The city administration needs Rp 11 trillion (US$1.11 billion), or roughly half of its 2009 budget, to build a proper sanitation system for its residents, an official says.
But the expense is justified as less than 1 percent, or about 560 hectares or of the total area of Jakarta, is equipped with an efficient sewage system, said Firdaus Ali, a member of the city’s water regulatory board.
“The rest of the people in Jakarta simply dump their domestic waste into the city’s river. Jakarta is literally a megalopolis standing on a pile of doo-doo,” Firdaus said in a discussion on pollution.
He said the only area of Jakarta that had a proper sewage system was the city’s so-called golden triangle, the area within city thoroughfares Jl. Jend. Sudirman, Jl. MH Thamrin, Jl. HR Rasuna Said and Jl. Gatot Subroto.
“That section of the city alone produces 200 tons of wastewater per day. Imagine the rest of the city dumping wastewater into the river because we don’t have a proper sewage system,” he added.
He added that only 27.2 percent of residents had access to clean water, which came mostly from
the Jatiluhur dam in Purwakarta, West Java.
“In other words, if anything happened to the Jatiluhur dam, the city would be left with nearly no access to clean water. This city would be a wasteland,” he said.
The Rp 11 trillion, he said, would be used to install piping from all homes, connecting them to newly created Wastewater Treatment Facilities (IPAL). The treated water would then be channelled into the city’s rivers.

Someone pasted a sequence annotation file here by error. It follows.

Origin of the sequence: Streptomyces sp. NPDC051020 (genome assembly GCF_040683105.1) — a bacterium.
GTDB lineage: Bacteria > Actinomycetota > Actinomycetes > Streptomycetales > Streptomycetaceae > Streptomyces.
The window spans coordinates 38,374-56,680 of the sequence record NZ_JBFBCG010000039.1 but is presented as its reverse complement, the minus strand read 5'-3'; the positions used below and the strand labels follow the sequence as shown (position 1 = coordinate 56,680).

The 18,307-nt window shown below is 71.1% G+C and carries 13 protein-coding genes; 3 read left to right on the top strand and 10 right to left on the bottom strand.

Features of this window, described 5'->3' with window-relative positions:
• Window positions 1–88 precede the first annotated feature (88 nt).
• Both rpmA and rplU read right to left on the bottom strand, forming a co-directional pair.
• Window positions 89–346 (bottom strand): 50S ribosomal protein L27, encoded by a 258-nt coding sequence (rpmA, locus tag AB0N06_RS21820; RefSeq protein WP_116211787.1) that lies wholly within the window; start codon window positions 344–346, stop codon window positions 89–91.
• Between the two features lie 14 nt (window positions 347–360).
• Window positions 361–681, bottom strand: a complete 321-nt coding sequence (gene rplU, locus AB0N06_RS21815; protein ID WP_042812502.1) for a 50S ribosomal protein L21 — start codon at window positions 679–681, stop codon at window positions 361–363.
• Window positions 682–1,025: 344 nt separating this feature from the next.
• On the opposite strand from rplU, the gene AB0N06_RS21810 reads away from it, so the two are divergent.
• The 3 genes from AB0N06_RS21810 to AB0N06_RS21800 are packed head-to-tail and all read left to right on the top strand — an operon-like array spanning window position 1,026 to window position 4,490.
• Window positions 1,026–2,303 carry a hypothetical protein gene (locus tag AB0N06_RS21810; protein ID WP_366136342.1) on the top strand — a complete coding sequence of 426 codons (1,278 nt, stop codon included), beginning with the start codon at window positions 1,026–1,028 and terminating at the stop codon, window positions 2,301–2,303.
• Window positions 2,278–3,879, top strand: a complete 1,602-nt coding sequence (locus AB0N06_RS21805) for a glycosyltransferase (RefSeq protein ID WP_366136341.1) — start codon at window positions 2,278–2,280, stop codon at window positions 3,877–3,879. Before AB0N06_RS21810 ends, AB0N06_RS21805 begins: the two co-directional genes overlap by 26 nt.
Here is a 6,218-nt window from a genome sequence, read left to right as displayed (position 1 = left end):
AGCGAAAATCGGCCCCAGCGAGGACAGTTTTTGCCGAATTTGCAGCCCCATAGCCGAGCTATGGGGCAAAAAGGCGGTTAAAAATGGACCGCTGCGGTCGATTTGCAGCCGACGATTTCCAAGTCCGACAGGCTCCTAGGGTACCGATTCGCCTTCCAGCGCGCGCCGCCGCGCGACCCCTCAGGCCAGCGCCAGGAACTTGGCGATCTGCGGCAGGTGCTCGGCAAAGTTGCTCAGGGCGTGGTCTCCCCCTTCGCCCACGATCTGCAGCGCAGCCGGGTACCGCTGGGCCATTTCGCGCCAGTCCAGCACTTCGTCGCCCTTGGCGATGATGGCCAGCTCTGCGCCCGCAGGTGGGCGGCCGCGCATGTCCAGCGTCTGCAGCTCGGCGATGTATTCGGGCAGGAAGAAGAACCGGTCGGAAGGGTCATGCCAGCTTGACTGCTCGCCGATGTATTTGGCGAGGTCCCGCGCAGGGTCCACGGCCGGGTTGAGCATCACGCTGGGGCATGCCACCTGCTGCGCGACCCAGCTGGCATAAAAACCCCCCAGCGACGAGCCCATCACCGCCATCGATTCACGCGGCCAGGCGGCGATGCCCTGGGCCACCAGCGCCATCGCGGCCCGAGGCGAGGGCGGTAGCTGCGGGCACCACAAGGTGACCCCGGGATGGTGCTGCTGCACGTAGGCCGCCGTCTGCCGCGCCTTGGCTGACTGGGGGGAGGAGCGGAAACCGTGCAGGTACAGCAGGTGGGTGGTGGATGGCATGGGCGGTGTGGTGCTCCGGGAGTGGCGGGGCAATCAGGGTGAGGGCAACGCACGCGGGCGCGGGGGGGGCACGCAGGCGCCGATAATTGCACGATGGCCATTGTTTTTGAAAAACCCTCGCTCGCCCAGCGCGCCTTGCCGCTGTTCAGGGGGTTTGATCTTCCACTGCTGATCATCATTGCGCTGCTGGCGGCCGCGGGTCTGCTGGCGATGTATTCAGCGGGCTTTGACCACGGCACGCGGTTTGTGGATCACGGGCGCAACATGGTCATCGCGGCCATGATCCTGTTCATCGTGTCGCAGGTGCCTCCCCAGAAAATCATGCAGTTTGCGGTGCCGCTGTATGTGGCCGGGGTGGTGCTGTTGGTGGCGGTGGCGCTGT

His comments came amid the city’s drafting of its spatial master plan (RTRW) for 2010–2030.
The city administration has only been able to set up three sewage treatment plants, located in Setiabudi in South Jakarta, Pulo Gebang in East Jakarta, and Duri Kosambi in West Jakarta.
Other than the aforementioned areas, the rest of the city disposes of wastewater using self-maintained septic tanks, or by directly dumping domestic waste into rivers.
Meanwhile, Jakarta’s dense population forces residents to build wells too close to their septic tanks. Some 165,000 residents suffered from diarrhea last year, according to data from the National Development Planning Agency (Bappenas).
Moreover, World Bank data shows poor sanitation has cost the country’s economy $6.3 billion per year since 2006, or the equivalent of 2.3 percent of the country’s GDP.
“With all the pollution in this city, we are very likely to miss the UN-sanctioned MDG [Millennium Development Goals] target,” said Umar-Fahmi Achmadi, a professor of community health at the University of Indonesia, who was also present at the discussion.
The MDG target is to halve the number of people without access to safe drinking water by 2015.
Firdaus said it was not too late for the administration to completely revamp the sanitation system, something it had nearly done in 2002.
In 2002, the city came close to implementing a massive makeover of its sewerage system worth $5.3 billion when it signed a memorandum of understanding (MoU) with an Australian company.
However, the deal fell through after the company, Global Grid, and the administration, failed to agree on the actual starting date of the planned 25-year project, and on Global Grid taking over all of the assets of PT PAL, the city-owned sewage treatment operator.
“The administration simply needs to show its commitment to creating a better sanitation system,” he said. “When the city has shown its commitment, everybody will follow.”